Sunday, October 30, 2016

A Time of Reconciliation

What is happening in Standing Rock feels so deeply important to me.  I'm feeling inspired and alive seeing these Native Nations from around the country come together with a unified and important message of protecting water and honoring Mother Earth.  At the same time, I'm feeling heartbroken by the militant violence breaking up prayerful demonstrations and the government inaction to protect the peaceful water protectors and heed their important message.

[For a great snapshot of what's happening in Standing Rock and the historical context, watch this: Time to Listen to Native Americans, by Fusion.]

I have a very small percentage of Native American blood, and even when I was little, I loved and identified with that little sliver of myself.  When my spirituality started to feel like my own, the very first touchstone was an obsessive interest in native spirituality, shamanism, the Great Mystery, and ways of harmony with Mother Earth and All-That-Is.

I remember when I realized that all the rosy stories from my childhood about the Native Americans and Pilgrims peacefully coexisting were bullshit.  In the time since, I've always noticed this lying, covering, and ignoring of the history of the European contact with this country's first people.  In recent years, there has been more of a movement to question the idea that America was discovered by Columbus, but still, we have a lot of white-washed stories clouding and covering over the truth of what really happened.

And then, there is the history of the African Americans.  What we so often refuse to acknowledge here is how the history of slavery isn't really behind us. It is causally related to so many things happening today, right now, all around the country.  The first time I stepped into a prison, I literally gasped as I looked around the intake desk: all the white guards with batons on their belts and the overwhelming number of black inmates.  My boss and mentor could sense my shock, and she turned to me and said something like, "yeah, it looks like a slave ship, doesn't it?"  Since that experience, I've become more and more aware of how our racist history is having a profound impact, here in the present.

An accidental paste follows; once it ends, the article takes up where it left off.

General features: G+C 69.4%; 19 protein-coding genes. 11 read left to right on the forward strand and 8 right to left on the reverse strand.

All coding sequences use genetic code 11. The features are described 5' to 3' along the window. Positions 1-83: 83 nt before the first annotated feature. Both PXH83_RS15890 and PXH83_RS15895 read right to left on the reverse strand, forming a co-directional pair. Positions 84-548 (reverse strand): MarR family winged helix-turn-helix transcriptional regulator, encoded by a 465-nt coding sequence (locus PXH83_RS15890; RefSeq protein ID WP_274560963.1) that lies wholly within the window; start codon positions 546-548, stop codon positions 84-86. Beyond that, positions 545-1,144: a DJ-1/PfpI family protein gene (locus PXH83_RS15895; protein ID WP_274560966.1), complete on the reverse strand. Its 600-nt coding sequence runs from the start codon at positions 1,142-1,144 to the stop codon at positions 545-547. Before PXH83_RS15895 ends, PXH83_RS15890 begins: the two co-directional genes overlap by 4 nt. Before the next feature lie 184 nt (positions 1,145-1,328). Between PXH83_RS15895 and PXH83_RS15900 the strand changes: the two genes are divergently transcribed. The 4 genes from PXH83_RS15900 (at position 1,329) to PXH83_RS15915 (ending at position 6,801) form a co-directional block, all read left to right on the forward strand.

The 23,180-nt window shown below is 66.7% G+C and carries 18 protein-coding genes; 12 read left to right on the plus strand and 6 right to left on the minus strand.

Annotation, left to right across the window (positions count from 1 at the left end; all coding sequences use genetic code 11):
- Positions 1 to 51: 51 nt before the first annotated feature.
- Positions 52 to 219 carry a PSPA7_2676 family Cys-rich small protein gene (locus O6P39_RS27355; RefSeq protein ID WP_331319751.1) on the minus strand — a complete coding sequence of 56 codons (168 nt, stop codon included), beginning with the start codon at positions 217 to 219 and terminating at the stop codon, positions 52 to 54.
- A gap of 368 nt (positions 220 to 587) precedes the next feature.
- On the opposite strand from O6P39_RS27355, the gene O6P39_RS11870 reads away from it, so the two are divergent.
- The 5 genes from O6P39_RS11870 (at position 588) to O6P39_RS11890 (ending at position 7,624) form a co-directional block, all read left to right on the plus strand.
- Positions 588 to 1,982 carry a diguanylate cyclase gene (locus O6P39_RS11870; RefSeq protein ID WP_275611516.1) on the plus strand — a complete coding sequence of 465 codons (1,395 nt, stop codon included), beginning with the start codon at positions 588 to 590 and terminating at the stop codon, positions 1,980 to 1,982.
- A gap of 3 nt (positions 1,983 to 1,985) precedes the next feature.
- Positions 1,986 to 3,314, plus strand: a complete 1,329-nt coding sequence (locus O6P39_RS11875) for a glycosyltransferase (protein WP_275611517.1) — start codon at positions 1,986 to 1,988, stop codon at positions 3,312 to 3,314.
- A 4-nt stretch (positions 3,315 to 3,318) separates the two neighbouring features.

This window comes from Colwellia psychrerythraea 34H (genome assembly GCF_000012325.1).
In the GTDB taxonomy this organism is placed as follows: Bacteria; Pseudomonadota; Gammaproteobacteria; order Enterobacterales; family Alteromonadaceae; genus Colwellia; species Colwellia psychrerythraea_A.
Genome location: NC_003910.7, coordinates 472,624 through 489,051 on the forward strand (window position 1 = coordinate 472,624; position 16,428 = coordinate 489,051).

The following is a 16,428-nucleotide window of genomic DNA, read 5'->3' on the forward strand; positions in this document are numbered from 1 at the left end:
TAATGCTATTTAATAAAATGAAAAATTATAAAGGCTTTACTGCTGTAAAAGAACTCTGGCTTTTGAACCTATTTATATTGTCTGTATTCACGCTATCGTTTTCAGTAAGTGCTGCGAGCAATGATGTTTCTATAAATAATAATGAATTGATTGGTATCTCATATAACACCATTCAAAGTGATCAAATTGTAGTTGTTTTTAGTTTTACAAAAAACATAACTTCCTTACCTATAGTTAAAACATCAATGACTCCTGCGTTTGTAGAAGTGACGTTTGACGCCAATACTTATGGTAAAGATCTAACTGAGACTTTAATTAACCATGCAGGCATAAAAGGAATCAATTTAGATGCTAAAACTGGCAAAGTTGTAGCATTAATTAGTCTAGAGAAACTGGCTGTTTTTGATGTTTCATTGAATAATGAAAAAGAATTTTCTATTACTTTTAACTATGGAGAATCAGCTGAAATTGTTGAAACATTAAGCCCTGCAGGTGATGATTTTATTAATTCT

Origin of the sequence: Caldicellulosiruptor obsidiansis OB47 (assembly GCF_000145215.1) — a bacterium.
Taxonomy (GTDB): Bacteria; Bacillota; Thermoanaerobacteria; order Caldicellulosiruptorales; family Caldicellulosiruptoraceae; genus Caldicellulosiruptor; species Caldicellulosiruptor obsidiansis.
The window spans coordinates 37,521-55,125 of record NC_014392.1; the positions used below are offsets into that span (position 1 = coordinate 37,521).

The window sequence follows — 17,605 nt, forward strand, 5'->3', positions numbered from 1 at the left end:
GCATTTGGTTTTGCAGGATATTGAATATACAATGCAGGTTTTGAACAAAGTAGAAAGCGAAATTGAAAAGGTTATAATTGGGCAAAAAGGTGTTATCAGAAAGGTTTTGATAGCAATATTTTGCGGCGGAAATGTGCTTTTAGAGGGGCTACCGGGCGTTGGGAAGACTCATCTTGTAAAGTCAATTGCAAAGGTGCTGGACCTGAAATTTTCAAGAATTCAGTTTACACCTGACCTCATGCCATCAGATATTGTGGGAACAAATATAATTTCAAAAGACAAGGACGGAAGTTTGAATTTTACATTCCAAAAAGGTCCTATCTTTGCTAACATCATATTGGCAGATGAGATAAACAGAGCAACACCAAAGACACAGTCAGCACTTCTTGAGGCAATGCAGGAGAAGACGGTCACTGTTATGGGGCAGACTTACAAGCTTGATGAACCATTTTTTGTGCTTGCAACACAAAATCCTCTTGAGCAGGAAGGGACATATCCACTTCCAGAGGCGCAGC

[For an eye opening look at how slavery relates to our current state of mass incarceration, watch this: Slavery to Mass Incarceration, Equal Justice Initiative]

America has some ugly skeletons in her closet.   The dominant culture seems to think the closet can just stay shut, and we can just keep all this long gone history neatly tucked away from view, not causing any disruption.  But, come on - that is not how things work.  Whatever we relegate to the shadows will find its way to the light, sooner or later.

And as I look around lately, it seems like that time is now.  In addition to Standing Rock, there is the Black Lives Matter movement.  [For a clear and useful explanation of the intentions behind Black Lives Matter, check this out: Do Black Lives Matter To You?]  And this presidential election has made many other things that have been seething below the surface more visible: our anger, our division, and our obsession with entertainment over substance.

A time of reckoning has come, and my deepest prayer is that we respond.  Brushing these unresolved issues from our past under the carpet will not work anymore, and if we don't change our approach, I sense that our country is headed for a major crisis.  We have to realize that there are other ways to respond.  We can question the status quo, we can question the stories we've been told, we can question the options placed before us, and we can stand up with those that are speaking a truth that resonates inside of us.

I sincerely believe that it is possible to reconcile, to come together, to unify, even from the state that we are in right now.  We can turn things around, if we find the courage to face the past honestly and take a stand for truth.

No comments: